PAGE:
General Question

ETpro's avatar

How likely is a frozen copper water line to burst when defrosted?

Asked by ETpro (34428points) January 24th, 2013

The cold water line to the kitchen sink is frozen solid this morning. No water comes out when the valve is turned on. I’ve opened the cabinet doors to let warm air from the house in. The plumber can’t get here right away, and checking things in the basement, the shutoff valve for that line is upstream of the boiler, so if I close it, the radiator heat goes off making things much worse.

Questions. Should I set up a portable bathroom heater to blow warm air into the cabinets? Would that make the line more or less likely to burst upon defrosting. How likely is the copper water line to burst during thawing.

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9 Answers

thorninmud's avatar

The bursting happens during the freeze, not the thaw. You find out that the pipe is burst when it thaws, because that’s when the water is free to spray out, but it’s the expansion that happens when the liquid water turns to ice that actually breaks the pipe.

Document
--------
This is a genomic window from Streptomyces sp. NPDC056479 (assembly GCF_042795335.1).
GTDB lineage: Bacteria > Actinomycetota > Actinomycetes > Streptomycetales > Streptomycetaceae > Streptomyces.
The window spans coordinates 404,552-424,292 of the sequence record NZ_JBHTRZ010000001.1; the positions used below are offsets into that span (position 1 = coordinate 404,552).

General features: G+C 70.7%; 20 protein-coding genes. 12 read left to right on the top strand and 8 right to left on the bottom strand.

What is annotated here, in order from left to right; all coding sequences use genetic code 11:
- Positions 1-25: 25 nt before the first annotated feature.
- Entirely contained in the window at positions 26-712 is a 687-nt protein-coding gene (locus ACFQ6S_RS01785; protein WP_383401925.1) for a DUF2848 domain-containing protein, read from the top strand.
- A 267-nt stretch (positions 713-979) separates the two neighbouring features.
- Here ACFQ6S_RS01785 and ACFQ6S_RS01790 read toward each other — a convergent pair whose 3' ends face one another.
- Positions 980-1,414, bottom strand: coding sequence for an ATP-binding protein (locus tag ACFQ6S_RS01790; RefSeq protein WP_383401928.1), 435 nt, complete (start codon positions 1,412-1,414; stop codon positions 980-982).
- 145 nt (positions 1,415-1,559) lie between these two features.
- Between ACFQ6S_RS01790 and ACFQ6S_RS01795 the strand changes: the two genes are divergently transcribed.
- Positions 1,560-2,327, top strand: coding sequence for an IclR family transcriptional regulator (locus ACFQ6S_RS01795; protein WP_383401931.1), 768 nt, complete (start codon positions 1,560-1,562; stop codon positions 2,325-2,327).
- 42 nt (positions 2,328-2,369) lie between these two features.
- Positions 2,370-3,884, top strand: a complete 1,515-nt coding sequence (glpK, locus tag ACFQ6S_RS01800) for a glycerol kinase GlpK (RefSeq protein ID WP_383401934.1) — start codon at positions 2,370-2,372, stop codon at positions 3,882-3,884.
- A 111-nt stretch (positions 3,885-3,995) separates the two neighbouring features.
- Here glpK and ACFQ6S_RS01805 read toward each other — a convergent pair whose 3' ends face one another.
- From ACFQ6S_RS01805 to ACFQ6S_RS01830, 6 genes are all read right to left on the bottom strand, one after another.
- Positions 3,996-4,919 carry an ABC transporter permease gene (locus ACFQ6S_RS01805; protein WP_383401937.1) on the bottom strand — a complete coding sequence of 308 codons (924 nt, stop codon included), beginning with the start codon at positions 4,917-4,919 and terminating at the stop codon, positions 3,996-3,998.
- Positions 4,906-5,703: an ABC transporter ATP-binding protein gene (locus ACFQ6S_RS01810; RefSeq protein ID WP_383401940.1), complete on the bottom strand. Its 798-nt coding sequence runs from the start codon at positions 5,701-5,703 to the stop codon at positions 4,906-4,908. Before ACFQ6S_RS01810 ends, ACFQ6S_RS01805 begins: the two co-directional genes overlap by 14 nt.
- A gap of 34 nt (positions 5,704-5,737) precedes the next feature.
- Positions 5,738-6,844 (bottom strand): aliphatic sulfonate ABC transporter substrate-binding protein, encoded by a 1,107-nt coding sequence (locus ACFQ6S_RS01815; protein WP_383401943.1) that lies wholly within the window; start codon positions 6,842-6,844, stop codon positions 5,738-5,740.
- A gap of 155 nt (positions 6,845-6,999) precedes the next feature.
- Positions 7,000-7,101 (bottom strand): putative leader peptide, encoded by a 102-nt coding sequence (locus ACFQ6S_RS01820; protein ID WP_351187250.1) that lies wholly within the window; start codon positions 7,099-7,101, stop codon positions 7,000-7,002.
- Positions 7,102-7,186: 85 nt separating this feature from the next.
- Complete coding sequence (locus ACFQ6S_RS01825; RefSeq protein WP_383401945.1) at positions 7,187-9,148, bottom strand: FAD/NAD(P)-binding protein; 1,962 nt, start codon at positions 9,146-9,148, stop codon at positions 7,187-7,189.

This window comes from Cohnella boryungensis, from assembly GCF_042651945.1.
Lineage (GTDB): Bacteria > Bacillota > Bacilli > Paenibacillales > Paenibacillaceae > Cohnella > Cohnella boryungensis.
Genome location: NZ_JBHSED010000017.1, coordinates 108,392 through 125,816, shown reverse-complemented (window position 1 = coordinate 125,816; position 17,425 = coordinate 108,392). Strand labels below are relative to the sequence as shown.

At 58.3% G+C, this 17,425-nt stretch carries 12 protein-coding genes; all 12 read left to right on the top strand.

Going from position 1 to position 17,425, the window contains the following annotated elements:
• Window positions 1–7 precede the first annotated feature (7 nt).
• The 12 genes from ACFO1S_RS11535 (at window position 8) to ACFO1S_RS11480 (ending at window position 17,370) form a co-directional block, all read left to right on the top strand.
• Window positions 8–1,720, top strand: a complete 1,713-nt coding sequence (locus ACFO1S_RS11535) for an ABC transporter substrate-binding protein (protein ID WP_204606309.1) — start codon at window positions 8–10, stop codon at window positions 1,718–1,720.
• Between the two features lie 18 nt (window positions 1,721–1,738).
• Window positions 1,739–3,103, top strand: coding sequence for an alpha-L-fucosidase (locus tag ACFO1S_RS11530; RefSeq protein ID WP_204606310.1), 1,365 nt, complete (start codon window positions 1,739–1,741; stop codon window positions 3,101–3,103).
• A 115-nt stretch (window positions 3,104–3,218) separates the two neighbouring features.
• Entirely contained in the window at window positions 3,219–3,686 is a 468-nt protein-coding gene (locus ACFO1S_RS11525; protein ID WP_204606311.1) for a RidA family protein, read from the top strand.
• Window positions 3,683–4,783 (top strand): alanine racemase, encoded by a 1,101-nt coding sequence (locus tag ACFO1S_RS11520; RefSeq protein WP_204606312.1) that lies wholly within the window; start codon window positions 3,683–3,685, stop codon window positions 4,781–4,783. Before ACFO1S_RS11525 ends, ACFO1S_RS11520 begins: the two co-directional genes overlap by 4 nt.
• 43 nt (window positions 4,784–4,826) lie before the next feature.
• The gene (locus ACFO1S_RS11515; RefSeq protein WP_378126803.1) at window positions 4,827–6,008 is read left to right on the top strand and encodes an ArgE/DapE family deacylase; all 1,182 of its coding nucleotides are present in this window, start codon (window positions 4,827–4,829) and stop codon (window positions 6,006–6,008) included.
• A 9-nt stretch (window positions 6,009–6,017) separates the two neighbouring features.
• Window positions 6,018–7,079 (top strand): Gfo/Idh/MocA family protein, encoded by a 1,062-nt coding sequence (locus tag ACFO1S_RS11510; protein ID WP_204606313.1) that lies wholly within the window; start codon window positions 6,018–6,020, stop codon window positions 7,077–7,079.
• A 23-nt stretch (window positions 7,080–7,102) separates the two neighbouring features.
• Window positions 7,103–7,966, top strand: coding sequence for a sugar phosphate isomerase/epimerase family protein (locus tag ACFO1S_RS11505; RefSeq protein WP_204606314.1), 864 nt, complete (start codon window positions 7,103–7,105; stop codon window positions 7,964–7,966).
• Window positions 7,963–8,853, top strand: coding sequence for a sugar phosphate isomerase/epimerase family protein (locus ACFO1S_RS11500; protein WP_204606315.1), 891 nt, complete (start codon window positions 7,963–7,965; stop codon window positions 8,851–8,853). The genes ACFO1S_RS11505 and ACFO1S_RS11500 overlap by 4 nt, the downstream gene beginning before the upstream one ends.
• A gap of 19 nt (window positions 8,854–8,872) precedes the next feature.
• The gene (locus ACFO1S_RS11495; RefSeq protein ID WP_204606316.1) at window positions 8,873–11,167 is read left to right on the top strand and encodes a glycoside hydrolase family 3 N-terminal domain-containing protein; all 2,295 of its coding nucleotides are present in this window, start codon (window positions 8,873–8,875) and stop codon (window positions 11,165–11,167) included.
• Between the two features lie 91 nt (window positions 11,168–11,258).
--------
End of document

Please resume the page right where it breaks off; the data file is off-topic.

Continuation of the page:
flutherother's avatar

I had this problem in a previous house and I found if you get to it in time you can prevent a burst depending on the severity of the frost. Leave the tap on and warm the pipes as you are doing. If drips start to appear the flow of water will soon flush the ice away. Good luck!

tedd's avatar

As has been stated, I doubt water thawing would cause any bursting. Water expands when it freezes, and contracts as it thaws. If anything you would be worried about an implosion… but I highly doubt that is going to happen.

CWOTUS's avatar

It’s not likely to burst if it’s only recently frozen and is just “blocked” for now. The problem occurs as the blockage and the cold conditions persist and the ice continues to build.

If you can get a hair dryer to blow on it, it’s very likely that you can cure the problem yourself, if it’s a recent blockage.

ETpro's avatar

Thanks all. I opened up the cabinets under the kitchen sink and put a small bathroom heater in the cabinet with its warm air flow directed right at the pipes.

ETpro's avatar

This just in. The heater did its job. Water now running. Looks like the pipe didn’t suffer any permanent damage.

rojo's avatar

First off, it will not suffer damage when it defrosts. Any damage has already been done.
A lot of it depends on whether there is room in the pipe for the water to expand as it freezes. This is exacerbated if there is a 90 degree bend in the pipe. This is where it is most likely to suffer damage because the water will freeze in a straight line and it will burst the end of the 90 out.

ETpro's avatar

@rojo All is well. I’ve left all the kitchen cabinets open for tonight and the water dripping. Tomorrow the plumber will be here to put some thermostat-controlled heater tape on it.

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